Carbon dioxide (CO2) is an important heat-trapping (greenhouse) gas, which is released through human activities such as deforestation and burning fossil fuels, as well as natural processes such as respiration and volcanic eruptions. The first graph shows atmospheric CO2 levels measured at Mauna Loa Observatory, Hawaii, in recent years, with the average seasonal cycle removed. The second graph shows CO2 levels during the last three glacial cycles, as reconstructed from ice cores.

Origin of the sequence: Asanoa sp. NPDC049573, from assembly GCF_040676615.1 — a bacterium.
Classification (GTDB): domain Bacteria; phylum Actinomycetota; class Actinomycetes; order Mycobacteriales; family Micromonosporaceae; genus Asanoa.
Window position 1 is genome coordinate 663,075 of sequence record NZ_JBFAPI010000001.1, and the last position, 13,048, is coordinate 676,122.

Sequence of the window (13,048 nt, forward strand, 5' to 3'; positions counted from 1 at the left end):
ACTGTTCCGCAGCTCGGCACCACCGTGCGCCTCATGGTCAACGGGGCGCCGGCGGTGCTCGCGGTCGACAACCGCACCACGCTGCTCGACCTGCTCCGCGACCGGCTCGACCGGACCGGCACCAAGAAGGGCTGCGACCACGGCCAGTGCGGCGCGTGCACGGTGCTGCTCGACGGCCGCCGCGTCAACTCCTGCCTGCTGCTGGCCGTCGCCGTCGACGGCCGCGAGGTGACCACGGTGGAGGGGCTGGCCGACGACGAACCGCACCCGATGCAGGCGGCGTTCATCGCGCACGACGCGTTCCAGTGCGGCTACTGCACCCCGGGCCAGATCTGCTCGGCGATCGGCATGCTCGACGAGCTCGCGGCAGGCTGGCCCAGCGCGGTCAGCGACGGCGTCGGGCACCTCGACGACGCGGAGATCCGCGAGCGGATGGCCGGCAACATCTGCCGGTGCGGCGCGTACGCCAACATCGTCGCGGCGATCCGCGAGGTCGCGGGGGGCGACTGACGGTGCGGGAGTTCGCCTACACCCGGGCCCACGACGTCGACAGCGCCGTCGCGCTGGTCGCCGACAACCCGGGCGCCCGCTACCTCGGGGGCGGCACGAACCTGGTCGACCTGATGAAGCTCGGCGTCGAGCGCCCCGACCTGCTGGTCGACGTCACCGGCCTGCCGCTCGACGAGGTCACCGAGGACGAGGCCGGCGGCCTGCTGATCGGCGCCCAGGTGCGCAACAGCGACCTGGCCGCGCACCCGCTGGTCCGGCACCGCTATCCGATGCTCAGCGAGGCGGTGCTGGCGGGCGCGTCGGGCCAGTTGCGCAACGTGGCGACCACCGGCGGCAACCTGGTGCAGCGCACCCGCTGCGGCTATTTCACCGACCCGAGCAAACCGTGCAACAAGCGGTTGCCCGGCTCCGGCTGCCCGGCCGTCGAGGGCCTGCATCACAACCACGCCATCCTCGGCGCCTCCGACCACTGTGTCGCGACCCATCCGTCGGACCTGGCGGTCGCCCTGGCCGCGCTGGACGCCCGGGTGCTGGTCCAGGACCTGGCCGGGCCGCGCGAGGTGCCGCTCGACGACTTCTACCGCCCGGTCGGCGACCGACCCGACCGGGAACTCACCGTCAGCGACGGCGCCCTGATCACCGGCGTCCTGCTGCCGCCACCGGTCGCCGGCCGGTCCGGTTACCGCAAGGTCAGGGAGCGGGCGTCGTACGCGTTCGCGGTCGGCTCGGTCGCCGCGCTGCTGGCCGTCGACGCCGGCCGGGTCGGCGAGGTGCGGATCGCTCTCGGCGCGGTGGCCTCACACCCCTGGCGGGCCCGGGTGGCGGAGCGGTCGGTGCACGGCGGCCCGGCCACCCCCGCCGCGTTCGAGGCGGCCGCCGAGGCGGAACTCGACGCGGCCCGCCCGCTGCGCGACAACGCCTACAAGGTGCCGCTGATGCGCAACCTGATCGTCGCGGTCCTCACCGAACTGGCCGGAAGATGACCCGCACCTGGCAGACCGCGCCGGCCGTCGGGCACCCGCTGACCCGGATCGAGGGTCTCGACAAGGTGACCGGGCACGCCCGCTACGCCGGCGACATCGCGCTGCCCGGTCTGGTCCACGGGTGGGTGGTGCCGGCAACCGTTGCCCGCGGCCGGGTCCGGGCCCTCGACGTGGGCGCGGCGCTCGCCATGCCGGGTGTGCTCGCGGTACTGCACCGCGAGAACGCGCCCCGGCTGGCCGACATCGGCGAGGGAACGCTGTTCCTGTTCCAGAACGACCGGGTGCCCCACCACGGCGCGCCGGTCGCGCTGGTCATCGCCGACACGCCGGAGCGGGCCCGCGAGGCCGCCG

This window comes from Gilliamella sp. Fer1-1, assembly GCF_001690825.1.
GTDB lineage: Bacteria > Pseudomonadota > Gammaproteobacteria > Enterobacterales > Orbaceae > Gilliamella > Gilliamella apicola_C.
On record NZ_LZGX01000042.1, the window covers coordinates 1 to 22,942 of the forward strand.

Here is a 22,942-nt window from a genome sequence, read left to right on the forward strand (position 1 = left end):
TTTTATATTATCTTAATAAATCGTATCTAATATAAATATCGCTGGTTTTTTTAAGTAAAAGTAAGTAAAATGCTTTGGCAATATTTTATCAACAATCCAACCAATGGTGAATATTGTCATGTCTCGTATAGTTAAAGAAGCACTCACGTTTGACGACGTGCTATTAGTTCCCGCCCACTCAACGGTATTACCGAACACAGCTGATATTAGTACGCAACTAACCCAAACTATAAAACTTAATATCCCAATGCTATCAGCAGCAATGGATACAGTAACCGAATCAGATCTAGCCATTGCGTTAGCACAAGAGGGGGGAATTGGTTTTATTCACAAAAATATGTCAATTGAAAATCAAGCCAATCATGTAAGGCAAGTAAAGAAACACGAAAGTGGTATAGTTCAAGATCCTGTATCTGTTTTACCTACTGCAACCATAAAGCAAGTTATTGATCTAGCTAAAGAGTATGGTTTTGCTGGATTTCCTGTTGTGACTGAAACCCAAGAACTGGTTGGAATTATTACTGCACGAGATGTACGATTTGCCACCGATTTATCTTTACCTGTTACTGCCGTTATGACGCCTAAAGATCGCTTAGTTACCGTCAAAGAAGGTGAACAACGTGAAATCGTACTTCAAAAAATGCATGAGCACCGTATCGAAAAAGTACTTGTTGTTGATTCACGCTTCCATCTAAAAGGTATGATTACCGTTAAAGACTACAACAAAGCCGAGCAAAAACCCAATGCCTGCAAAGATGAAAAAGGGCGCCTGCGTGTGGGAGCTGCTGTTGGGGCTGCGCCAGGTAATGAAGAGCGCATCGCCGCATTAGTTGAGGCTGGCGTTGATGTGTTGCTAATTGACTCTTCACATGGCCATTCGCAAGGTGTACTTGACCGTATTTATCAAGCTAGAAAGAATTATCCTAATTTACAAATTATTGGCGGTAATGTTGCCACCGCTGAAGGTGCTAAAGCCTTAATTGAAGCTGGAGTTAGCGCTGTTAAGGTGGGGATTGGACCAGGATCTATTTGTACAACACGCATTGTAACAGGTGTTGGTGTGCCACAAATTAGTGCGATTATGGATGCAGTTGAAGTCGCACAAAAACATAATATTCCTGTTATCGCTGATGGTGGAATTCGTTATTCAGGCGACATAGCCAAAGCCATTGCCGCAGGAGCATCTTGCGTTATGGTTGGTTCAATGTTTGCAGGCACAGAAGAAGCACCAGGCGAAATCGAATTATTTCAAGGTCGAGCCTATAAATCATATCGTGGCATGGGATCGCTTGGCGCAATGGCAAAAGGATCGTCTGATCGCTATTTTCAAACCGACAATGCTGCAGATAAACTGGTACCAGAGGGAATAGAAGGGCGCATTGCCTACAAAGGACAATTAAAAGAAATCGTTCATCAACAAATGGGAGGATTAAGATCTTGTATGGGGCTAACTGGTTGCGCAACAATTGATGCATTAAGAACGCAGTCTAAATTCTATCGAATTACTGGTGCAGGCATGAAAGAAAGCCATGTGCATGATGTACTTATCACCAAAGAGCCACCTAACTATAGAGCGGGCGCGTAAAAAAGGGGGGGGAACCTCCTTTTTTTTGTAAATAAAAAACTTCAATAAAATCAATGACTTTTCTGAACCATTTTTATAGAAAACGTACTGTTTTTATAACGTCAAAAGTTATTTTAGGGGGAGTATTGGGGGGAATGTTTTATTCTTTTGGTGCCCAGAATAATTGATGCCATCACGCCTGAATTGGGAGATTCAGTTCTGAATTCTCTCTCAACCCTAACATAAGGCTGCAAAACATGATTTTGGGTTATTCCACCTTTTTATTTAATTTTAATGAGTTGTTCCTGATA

Since the beginning of the industrial era (1850), human activities have raised atmospheric concentrations of CO2 by nearly 49%. This is more than what had happened naturally over a 20,000 year period (from the Last Glacial Maximum to 1850, from 185 ppm to 280 ppm).
The time series below shows global distribution and variation of the concentration of mid-tropospheric carbon dioxide in parts per million (ppm). The overall color of the map shifts toward the red with advancing time due to the annual increase of CO2.